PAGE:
As part of our Scandinavian theme this month we had a good long look at all areas of interest and naturally went back to Rod’s visit to the Elmia Car Show earlier in the year. He made no bones about hunting for feature cars and the indoor event didn’t disappoint. One car that stood out for us was Patrik Hoglund’s road/race/retro/Berg Cup Golf mash-up which worked so well we had to know more.
Bearing in mind that project cars can often be the biggest pain in your side, and they can swallow vast amounts of time, cash and effort and seemingly give you so little back, you have to constantly remind yourself, “I did this”. The good and the bad, you’re responsible for it all. I often find that people with unfinished projects are reticent to accept responsibility, be it because of bad choices or simple bad planning that they don’t want to admit to. Consequently the results are sometimes disappointing. Not so here today with Patrik.
Because this is the sweet spot, and when you arrive it’s an exalted feeling. That moment when everything comes together, works and does exactly what you want it too. That is of course before you tear it all down and start again, or blow something up, sell a vital component to fund something else or just simply get bored. Or in my case any combination of the above on any one of my many projects.
Patrick Hoglund has somehow managed to balance everything just right, having vision and skill in equal amounts. Along with the requisite self control to manage and fund the build in just two and half years.
We’ve all seen people like Chip Foose sketch out an artist’s impression of how a finished project will look: a colour change or ride height being just a swipe of a marker pen away. Now with the advent of Photoshop and other image manipulation software being available to the masses, and also fairly straightforward to use, more and more people are utilising it to bring a vision to 2D reality. Seeing the image that Patrik’s friend Robert Karlsson did for him on Christmas day 2010 gives me an instant indication of why this Golf has been so successful in its execution.
This is no sterilised, soulless build though, ticking boxes in a style manual solely to please onlookers. No, Patrik has put together something really special. You noticed the lack of oil filler on the Jaktlund rocker cover yeah? And who are they anyway?
We’ll get to that later on, right now though I want to know more about Patrik. So he explains that his car-mad father inspired him first, giving him an old Opel Ascona for free as a first car if he could get it back on the road. After a summer of welding, lowering and general messing around in 2007 there he was, legally behind the wheel of his first car.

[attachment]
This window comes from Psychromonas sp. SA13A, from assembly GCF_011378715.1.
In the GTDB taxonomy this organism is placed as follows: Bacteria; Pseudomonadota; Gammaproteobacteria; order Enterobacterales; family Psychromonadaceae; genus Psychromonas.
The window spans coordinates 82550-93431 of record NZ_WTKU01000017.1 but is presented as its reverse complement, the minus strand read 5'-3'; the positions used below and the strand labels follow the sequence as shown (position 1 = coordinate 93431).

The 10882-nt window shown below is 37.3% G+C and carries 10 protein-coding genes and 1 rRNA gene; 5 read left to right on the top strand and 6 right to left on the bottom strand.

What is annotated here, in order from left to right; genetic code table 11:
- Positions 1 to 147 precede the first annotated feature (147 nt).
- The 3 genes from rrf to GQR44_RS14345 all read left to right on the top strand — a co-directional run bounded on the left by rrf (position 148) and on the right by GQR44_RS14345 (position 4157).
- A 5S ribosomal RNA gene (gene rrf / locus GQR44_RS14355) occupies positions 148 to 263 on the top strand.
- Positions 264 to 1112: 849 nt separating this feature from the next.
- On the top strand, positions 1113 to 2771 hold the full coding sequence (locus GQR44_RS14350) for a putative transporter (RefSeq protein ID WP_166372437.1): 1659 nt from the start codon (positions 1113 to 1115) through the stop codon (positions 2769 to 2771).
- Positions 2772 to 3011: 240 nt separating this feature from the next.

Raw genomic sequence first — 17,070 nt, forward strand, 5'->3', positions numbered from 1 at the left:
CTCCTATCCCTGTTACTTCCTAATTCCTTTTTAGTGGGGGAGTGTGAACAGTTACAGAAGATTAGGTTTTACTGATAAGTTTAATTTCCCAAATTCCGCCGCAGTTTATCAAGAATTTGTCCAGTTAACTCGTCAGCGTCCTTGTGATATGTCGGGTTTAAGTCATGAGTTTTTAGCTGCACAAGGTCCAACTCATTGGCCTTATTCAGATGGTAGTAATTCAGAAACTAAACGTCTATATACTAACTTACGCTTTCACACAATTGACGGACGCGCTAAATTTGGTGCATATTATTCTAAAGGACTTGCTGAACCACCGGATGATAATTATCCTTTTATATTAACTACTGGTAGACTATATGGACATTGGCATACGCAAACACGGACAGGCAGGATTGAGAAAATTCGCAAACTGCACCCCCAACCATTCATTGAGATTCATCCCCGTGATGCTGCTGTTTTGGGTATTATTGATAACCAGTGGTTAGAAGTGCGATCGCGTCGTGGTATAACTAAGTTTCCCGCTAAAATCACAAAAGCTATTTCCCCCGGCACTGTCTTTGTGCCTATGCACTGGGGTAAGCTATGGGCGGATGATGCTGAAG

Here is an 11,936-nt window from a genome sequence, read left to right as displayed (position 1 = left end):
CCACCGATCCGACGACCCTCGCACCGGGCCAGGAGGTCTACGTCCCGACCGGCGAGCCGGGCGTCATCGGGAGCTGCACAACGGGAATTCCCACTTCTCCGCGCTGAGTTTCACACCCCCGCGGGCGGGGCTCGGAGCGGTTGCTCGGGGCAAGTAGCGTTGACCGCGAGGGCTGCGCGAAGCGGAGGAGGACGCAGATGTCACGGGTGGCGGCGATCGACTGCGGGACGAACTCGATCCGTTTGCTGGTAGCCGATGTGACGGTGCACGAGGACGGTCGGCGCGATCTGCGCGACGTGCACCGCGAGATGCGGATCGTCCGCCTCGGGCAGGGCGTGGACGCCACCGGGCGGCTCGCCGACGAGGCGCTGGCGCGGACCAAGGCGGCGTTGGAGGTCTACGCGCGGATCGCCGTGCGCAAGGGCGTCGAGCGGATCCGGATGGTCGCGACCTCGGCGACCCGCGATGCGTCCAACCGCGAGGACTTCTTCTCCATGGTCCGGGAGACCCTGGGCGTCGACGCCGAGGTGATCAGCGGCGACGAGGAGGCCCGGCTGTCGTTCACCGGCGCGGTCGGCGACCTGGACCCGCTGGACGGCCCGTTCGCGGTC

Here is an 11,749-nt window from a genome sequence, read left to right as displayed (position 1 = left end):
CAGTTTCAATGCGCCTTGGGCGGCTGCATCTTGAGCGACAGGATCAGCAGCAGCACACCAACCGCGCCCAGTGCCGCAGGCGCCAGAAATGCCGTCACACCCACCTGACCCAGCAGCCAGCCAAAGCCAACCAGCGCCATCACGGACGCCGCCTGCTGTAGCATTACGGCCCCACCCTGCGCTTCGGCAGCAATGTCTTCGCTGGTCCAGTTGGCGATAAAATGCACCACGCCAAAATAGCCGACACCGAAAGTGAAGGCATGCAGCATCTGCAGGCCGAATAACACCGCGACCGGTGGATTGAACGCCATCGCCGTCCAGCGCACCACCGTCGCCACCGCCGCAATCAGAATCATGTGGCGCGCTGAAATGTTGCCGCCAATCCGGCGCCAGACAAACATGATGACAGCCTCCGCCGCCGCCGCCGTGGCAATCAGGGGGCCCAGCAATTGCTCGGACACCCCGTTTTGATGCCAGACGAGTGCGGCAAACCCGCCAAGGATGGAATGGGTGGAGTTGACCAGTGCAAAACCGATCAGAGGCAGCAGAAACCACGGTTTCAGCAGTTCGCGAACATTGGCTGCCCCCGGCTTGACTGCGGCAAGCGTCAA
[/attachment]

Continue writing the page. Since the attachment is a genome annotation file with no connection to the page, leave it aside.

He’s not sure where the hill climb influence first came from but that Opel had some wide 13in wheels fitted and a ‘Bergrennen’ window sticker which translates from German to hill climb or mountain race. Which in turn gave us the term Berg Cup.
So it was only natural when the Opel died a rusty death that he turned to the VW brand as it would give him a suitable base and the parts were easier to find. Plus by now he’d hooked up with a bunch of friends who all regularly went to the Bug Run event at Mantorp Park in Sweden. Seeing as it was VW only, his choice of a Polo ‘breadvan’ fitted right in.
Then in 2009 he got a text/SMS from a friend who offered him first refusal on an unfinished Mk1 Golf he’d had sat around for a couple of years. It was a no-brainer as the Mk1 makes the obvious base for a timeless project. Which brings me neatly back to the start, as I want to look at just how Patrik managed to put together such a well-observed package.
First up is the shell: relatively solid, it was completely stripped and mounted on a rotisserie for sand blasting and minor repair work. The former was one of only two things that didn’t happen in the workshop where we are now.
Inspired by his beloved Berg Cup, Patrik sourced and fitted the cage, along with front and rear strut braces.
The boot floor was flattened too.
Patrik was very clear that he wanted the finished Golf to be suitable for road use though, not a stripped out, uncompromising track monster which would be a pain to endure on the street. So the classy and practical use of carbon fibre throughout the interior panels cuts down a little on reasonance over what would have been hollow open panels. Okay so it’s not a five star hotel in here, but it’s better than nothing.
The period look was really important and the devil is always is in the detail, or in this case the interior. The steering wheel’s a proper survivor, being a three spoke, leather-bound Luisi item from 1983.
Originally the seats were fixed-back modern buckets, but one night while searching the internet Patrik found somebody advertising some ‘Recardo’ seats. So for roughly £70 (or $100) he ended up with one striped and one plain black Recaro Designer Touring seats. After posting on his forum build thread about his find, another member stepped up and said he had a matching striped seat he’d let him have for have what he paid for the pair, as good as new. Stories like this make all the difference to me. It would have been so easy to go out and spend money on retrimming, but these seats are the real deal. You would have walked in to a tuning store in the early ’80s and bought these for your Mk1 Golf. Perfect.
The road car theme has been continued with the dashboard; all the gauges are what you would have found here in period.
But that shifter is something else. I wonder if it’s another period tuning part?
Patrik smiles and tells me it’s a Hochlund Rennsport modified item, I confess to never having heard of them. Mind you that’s not saying much with the amount of small teams that must have prepared VWs over the years.